The Old Courthouse in downtown St. Louis, Missouri, sits just west of the Gateway Arch, and only a few blocks north of Busch Stadium, home of the St. Louis Cardinals. It is the home of several hearings that led to the Dred Scott Decision and other historic cases in Missouri's rich legal history.
To prepare for the construction of the Jefferson National Expansion Memorial, which is more commonly referred to as the Arch, over 80 acres of prime riverfront real estate in downtown St. Louis were condemned, and the structures located there leveled. One of the few buildings spared was the Old Courthouse.
Mistakenly referred to as the old state capitol by many a sports broadcaster when their camera crew is showing shots of the city, the Old Courthouse has a rich history. It is best known as the site of the original Dred Scott case, but it was also the site of slave auctions and an important voting rights case.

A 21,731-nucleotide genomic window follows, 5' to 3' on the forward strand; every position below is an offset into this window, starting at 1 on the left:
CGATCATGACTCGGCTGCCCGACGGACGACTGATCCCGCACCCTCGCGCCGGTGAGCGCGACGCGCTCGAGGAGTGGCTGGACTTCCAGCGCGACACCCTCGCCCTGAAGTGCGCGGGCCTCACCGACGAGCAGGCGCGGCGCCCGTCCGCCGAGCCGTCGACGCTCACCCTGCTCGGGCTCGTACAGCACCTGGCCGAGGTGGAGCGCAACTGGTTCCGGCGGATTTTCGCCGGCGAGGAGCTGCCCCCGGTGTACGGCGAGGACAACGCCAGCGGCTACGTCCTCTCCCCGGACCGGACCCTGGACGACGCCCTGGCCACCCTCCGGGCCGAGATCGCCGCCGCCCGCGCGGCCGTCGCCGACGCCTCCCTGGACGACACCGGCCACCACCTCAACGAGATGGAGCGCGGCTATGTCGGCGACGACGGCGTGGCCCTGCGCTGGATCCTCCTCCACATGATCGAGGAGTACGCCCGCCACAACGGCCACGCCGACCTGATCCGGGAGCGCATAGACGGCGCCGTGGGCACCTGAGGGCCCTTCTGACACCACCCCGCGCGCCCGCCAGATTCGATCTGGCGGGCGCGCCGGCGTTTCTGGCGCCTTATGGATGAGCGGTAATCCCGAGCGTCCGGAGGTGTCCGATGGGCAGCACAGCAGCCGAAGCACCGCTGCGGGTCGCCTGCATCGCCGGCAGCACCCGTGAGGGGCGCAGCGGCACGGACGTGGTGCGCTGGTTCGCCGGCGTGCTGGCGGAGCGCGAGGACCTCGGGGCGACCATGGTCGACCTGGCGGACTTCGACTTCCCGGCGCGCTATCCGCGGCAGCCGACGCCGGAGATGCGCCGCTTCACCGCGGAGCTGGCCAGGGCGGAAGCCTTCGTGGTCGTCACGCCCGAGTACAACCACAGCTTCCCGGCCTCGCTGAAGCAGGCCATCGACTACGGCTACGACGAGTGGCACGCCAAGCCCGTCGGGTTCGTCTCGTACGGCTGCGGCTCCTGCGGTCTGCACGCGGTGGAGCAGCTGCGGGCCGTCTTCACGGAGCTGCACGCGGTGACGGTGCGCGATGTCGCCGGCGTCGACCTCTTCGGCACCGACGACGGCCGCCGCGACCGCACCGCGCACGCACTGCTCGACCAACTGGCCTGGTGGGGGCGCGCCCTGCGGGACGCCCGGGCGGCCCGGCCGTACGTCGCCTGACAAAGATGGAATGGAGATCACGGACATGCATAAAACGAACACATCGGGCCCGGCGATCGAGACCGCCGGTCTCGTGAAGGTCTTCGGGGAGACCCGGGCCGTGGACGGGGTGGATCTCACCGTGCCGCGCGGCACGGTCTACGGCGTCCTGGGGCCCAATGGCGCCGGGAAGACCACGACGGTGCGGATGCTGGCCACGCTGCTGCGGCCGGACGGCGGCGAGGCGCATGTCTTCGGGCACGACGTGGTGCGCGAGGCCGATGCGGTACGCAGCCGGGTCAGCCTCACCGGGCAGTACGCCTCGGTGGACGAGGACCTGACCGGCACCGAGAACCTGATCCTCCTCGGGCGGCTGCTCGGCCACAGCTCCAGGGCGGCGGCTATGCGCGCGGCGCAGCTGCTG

The Old Courthouse opened in 1828 as a joint city, state, and federal courthouse. It was one of the first public buildings west of the Mississippi. The original building was added on to and remodeled over the years, but the National Park Service suggests the exterior looks mostly as it did in the 1840-50s, when the original Dred Scott cases were heard. Since 1930, the building has not been used as a courthouse.
com emily.kelchen gmail Emily Kelchen, UW 2011, is the founder of Kelchen Consulting a government affairs and legal marketing company in Flemington, New Jersey.
Dred Scott Decision and the Old Courthouse